HBO, Watchmen, and the Tulsa Massacre

Watchmen is an HBO original series based on a highly regarded graphic novel. It depicts an alternate world where super heroes are real, but most of them are psychologically damaged and ill-prepared to wield the power they utilize.

The HBO series picks up thirty years after the graphic novel ends, which I thought was a clever direction to take.

The first episode begins in the 1920s with an awful, awful race riot in Tulsa, Oklahoma, where black American citizens are being killed indiscriminately by their white neighbors. It is violent, heartbreaking, and potent.

I’m ashamed to confess that I thought it was a plot point for the alternate world of Watchmen. However, something about it rang true–it just felt authentic. So I Googled “Tulsa Massacre.”

Imagine my horror.

I’m embarrassed that, as a 42 year old man, I learned about the Tulsa Massacre from a TV show. I don’t ever remember hearing a word about it before that moment. I don’t remember seeing anything about it on TV, in books, in school–nothing. Perhaps I wasn’t paying attention. Or, perhaps it was overlooked by modern society.

I have to wonder what else I don’t know about. What else hasn’t made it into the history books? What else hasn’t been allowed to remain at the forefront? Have we been uninformed or misinformed about anything else?

Of course we have.

And, obviously, I could work a lot harder at trying to learn about these forgotten events.

During this weekend, HBO is allowing you to view the entire Watchmen series for free. It delves deeply into issues of race, police brutality, and the legacy of hatred. It also exists well within the realm of science fiction, though, so be prepared for that aspect of it, too. I personally love it when genres intersect; I found the series enthralling.

You can start viewing it here: https://www.hbo.com/watchmen. (Remember, it’s only free this weekend.)

You can also learn more about the Tulsa Massacre at this link that HBO provides on the Watchmen page: https://www.theatlantic.com/sponsored/hbo-2019/the-massacre-of-black-wall-street/3217/

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Titanic: World’s Largest Museum Attraction: Branson, Baby! – Our 2019 Spring Break (Part 5)

My wife is a huge history fan, so our visit to the Titanic museum in Branson was always a foregone conclusion.  I’ve got some good news for you — there’s something at this impressive attraction for everyone!

We bought our tickets online well ahead of time, but–during spring break, at least–this wasn’t really necessary.  We arrived around 10:00 a.m. and had virtually no wait.  They do like to start groups at the top of the hour, but I don’t believe it’s a strict requirement.  Anyway, our tickets were waiting on us with no problems at all.

The exterior of the museum will astound you.  As you approach, you’ll notice that the front of the Titanic looms above high.  You can look at the picture below to get a sense of the scale.  It’s mammoth.  Of course, they obviously could only replicate about the first quarter of the ship.  That first one-fourth, though … wow!

As soon as you walk in, you are greeted by curators wearing authentic clothing.  You also get to see a replica of an actual propeller hanging above your head.  While it’s obviously not authentic, the size is correct, and it is breathtaking.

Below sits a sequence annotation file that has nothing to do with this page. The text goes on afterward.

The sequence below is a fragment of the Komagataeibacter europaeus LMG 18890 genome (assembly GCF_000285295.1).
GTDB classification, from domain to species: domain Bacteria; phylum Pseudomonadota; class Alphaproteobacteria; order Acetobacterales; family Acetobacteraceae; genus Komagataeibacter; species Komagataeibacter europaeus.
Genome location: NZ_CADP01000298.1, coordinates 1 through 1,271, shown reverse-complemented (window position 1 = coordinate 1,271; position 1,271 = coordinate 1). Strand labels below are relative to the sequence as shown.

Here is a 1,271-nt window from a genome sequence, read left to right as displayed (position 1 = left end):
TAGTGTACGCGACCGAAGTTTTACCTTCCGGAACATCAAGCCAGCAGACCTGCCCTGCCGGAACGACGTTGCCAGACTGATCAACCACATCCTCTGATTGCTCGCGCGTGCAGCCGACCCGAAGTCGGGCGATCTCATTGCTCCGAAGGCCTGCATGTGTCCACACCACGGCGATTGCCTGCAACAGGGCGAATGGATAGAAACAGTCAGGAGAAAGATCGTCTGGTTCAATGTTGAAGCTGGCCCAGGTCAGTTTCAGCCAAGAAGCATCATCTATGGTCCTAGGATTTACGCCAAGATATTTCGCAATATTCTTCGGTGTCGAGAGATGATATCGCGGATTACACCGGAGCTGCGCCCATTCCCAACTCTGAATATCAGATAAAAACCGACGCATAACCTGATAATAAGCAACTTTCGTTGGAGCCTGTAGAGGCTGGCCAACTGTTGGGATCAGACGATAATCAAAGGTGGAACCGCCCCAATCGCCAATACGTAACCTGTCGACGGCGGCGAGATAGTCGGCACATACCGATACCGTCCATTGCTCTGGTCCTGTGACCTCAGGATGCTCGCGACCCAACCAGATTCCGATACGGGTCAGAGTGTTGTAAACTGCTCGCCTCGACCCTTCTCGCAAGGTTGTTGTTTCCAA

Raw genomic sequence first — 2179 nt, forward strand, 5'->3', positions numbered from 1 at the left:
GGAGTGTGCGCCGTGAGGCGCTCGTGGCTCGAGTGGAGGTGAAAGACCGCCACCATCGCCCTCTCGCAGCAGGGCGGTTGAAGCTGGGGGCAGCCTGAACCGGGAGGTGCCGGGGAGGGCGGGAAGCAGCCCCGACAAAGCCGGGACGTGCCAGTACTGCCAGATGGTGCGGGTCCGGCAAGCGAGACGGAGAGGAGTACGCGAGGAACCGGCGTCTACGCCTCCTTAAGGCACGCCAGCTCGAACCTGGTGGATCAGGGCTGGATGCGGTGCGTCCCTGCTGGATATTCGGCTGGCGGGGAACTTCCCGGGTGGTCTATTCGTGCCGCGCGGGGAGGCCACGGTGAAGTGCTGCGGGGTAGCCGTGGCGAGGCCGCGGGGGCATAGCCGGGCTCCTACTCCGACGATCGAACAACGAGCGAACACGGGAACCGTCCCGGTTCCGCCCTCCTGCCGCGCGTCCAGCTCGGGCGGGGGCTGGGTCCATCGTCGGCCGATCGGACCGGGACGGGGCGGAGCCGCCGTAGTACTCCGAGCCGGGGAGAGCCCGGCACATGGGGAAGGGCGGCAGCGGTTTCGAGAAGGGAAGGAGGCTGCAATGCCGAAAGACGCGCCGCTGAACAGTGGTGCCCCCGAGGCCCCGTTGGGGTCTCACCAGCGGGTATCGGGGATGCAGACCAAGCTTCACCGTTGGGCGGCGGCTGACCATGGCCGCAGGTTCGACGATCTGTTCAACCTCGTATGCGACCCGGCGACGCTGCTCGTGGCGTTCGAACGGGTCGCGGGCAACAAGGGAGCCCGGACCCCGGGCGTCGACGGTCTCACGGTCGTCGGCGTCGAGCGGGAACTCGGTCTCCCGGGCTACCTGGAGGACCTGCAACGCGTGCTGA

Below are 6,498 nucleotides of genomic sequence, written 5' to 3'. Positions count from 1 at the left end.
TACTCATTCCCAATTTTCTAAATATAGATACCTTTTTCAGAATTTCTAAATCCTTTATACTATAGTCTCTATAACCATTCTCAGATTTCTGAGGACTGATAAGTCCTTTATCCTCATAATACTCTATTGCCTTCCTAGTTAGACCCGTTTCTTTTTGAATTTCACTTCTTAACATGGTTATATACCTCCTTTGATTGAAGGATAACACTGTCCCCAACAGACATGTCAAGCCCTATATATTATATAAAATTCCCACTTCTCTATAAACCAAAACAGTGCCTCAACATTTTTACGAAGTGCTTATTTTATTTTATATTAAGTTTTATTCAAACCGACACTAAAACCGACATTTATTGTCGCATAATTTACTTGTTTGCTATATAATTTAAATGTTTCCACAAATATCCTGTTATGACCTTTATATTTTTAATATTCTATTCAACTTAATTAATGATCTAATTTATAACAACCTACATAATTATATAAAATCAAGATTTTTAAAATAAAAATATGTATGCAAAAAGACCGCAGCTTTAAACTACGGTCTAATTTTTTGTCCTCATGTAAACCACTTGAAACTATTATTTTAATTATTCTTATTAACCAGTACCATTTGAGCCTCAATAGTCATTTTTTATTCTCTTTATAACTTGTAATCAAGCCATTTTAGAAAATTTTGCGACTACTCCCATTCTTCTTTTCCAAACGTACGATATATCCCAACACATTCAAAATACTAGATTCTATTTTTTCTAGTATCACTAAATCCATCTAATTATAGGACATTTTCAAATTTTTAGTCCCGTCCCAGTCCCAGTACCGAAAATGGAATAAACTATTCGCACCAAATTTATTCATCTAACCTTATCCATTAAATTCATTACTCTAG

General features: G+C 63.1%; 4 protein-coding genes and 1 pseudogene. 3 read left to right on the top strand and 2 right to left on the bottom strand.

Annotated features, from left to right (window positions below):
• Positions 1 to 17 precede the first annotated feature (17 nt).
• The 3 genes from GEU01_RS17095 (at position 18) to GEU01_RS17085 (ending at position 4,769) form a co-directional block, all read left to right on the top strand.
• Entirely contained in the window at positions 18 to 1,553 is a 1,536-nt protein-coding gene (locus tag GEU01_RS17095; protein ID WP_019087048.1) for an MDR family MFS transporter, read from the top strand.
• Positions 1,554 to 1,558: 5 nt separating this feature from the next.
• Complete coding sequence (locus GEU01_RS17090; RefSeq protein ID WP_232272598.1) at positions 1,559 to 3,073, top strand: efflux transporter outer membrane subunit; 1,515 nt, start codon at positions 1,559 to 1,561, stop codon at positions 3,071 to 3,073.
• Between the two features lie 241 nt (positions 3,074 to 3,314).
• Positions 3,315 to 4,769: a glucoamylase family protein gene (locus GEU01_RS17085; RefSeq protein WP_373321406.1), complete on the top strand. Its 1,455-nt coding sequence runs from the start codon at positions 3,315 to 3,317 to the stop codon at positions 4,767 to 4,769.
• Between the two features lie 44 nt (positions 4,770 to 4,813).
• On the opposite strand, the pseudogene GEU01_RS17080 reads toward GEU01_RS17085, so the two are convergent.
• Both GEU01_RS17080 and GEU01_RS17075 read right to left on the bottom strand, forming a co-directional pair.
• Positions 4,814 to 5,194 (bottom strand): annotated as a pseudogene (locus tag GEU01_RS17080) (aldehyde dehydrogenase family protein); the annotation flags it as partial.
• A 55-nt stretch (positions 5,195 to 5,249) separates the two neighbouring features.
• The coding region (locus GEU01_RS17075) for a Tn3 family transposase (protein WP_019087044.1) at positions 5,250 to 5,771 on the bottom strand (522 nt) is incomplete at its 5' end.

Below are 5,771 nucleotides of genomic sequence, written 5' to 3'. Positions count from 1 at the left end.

The museum offers listening devices that allow you to hear audio pertaining to specific areas of the museum.  They have two versions.  One is aimed at adults.  The other is meant for children.  The museum even designates which channels are for adults and which are for kids.  It’s a small, though much appreciated, feature.  Both of my daughters were happy to listen to the kid-friendly snippets.

Once you enter the first exhibit, you’re met with an enormous model of the vessel about the size of a couch.  The detail is amazing and you could probably spend an hour alone studying it.

Once you leave this exhibit, you’ll encounter a speaker walking you through the Titanic’s doomed journey.  Our presenter, a retired teacher, was excellent.  Though he probably gives the same talk dozens of times a day, he showed wonderful enthusiasm and really made it fun to experience.

I won’t run through every single exhibit with you, but they have plenty for the entire family to enjoy.  For the grown-up history buffs, prepare yourselves for actual recovered artifacts like paperwork, cutlery, life vests, furniture, a replica of the grand staircase, vintage clothing, and that’s just to name a few.

For the more tactile patrons, the museum offers an actual wheel that you can spin, a deck replicating both the temperature and night of the awful accident, a vat of water with a timer for you to stick your hand in that mimic’s the temperature the survivors would have had to endure, three different portions of the deck at different pitches for you to experience what the sinking would have felt like, and so much more!

Furthermore, you will be given a ticket stub when you enter with the name of an actual passenger on the Titanic and their biography up to the night of the tragedy.  As you exit the museum, you’ll get to discover if your person survived or not.

Though the Titanic museum is extremely educational and offers a lot of really fun, physical things to do, it’s also quite sobering as the full impact of the travesty settles upon you.

If you’re traveling to Branson, I would consider this a “must-do” event.

You can visit the Titanic museum by clicking HERE.

 

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